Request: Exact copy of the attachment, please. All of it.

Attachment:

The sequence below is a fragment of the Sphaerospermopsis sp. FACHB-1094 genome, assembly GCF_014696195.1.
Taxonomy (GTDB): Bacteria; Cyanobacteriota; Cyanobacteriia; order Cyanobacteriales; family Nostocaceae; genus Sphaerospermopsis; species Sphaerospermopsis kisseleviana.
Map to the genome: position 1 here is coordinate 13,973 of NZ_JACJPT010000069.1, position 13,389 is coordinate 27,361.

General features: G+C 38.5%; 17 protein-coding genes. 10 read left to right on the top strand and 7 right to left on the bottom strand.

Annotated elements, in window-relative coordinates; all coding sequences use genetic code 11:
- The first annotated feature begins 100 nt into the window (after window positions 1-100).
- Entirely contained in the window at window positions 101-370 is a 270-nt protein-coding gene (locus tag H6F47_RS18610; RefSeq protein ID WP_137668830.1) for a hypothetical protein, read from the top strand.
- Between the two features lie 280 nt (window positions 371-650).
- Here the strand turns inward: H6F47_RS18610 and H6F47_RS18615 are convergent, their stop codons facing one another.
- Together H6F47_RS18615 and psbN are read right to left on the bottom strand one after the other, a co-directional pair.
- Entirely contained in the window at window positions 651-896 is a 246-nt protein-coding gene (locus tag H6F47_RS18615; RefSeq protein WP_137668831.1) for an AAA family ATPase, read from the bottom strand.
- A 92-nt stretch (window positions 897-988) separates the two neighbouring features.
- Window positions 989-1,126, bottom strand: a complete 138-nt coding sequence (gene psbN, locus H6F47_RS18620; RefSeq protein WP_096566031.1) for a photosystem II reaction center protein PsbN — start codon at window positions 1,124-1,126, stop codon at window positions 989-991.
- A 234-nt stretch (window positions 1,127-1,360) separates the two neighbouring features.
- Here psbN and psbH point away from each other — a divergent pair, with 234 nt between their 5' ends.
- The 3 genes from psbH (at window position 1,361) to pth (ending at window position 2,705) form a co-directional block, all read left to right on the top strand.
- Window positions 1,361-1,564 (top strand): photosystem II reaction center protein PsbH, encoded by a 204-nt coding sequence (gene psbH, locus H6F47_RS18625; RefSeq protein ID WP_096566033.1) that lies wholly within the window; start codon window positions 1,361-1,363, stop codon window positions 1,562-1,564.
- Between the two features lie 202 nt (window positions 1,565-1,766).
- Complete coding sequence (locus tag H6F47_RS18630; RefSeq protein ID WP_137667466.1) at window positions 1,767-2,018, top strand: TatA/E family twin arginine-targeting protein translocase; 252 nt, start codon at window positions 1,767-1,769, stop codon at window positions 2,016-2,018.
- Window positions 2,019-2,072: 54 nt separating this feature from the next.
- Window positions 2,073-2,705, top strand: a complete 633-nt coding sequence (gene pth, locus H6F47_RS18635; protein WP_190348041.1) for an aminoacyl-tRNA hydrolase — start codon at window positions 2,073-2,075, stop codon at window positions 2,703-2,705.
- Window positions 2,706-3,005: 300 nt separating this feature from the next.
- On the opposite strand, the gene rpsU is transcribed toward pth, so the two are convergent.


The sequence below is a fragment of the Sphaerospermopsis sp. FACHB-1094 genome, assembly GCF_014696195.1.
Taxonomy (GTDB): Bacteria; Cyanobacteriota; Cyanobacteriia; order Cyanobacteriales; family Nostocaceae; genus Sphaerospermopsis; species Sphaerospermopsis kisseleviana.
Map to the genome: position 1 here is coordinate 13,973 of NZ_JACJPT010000069.1, position 13,389 is coordinate 27,361.

General features: G+C 38.5%; 17 protein-coding genes. 10 read left to right on the top strand and 7 right to left on the bottom strand.

Annotated elements, in window-relative coordinates; all coding sequences use genetic code 11:
- The first annotated feature begins 100 nt into the window (after window positions 1-100).
- Entirely contained in the window at window positions 101-370 is a 270-nt protein-coding gene (locus tag H6F47_RS18610; RefSeq protein ID WP_137668830.1) for a hypothetical protein, read from the top strand.
- Between the two features lie 280 nt (window positions 371-650).
- Here the strand turns inward: H6F47_RS18610 and H6F47_RS18615 are convergent, their stop codons facing one another.
- Together H6F47_RS18615 and psbN are read right to left on the bottom strand one after the other, a co-directional pair.
- Entirely contained in the window at window positions 651-896 is a 246-nt protein-coding gene (locus tag H6F47_RS18615; RefSeq protein WP_137668831.1) for an AAA family ATPase, read from the bottom strand.
- A 92-nt stretch (window positions 897-988) separates the two neighbouring features.
- Window positions 989-1,126, bottom strand: a complete 138-nt coding sequence (gene psbN, locus H6F47_RS18620; RefSeq protein WP_096566031.1) for a photosystem II reaction center protein PsbN — start codon at window positions 1,124-1,126, stop codon at window positions 989-991.
- A 234-nt stretch (window positions 1,127-1,360) separates the two neighbouring features.
- Here psbN and psbH point away from each other — a divergent pair, with 234 nt between their 5' ends.
- The 3 genes from psbH (at window position 1,361) to pth (ending at window position 2,705) form a co-directional block, all read left to right on the top strand.
- Window positions 1,361-1,564 (top strand): photosystem II reaction center protein PsbH, encoded by a 204-nt coding sequence (gene psbH, locus H6F47_RS18625; RefSeq protein ID WP_096566033.1) that lies wholly within the window; start codon window positions 1,361-1,363, stop codon window positions 1,562-1,564.
- Between the two features lie 202 nt (window positions 1,565-1,766).
- Complete coding sequence (locus tag H6F47_RS18630; RefSeq protein ID WP_137667466.1) at window positions 1,767-2,018, top strand: TatA/E family twin arginine-targeting protein translocase; 252 nt, start codon at window positions 1,767-1,769, stop codon at window positions 2,016-2,018.
- Window positions 2,019-2,072: 54 nt separating this feature from the next.
- Window positions 2,073-2,705, top strand: a complete 633-nt coding sequence (gene pth, locus H6F47_RS18635; protein WP_190348041.1) for an aminoacyl-tRNA hydrolase — start codon at window positions 2,073-2,075, stop codon at window positions 2,703-2,705.
- Window positions 2,706-3,005: 300 nt separating this feature from the next.
- On the opposite strand, the gene rpsU is transcribed toward pth, so the two are convergent.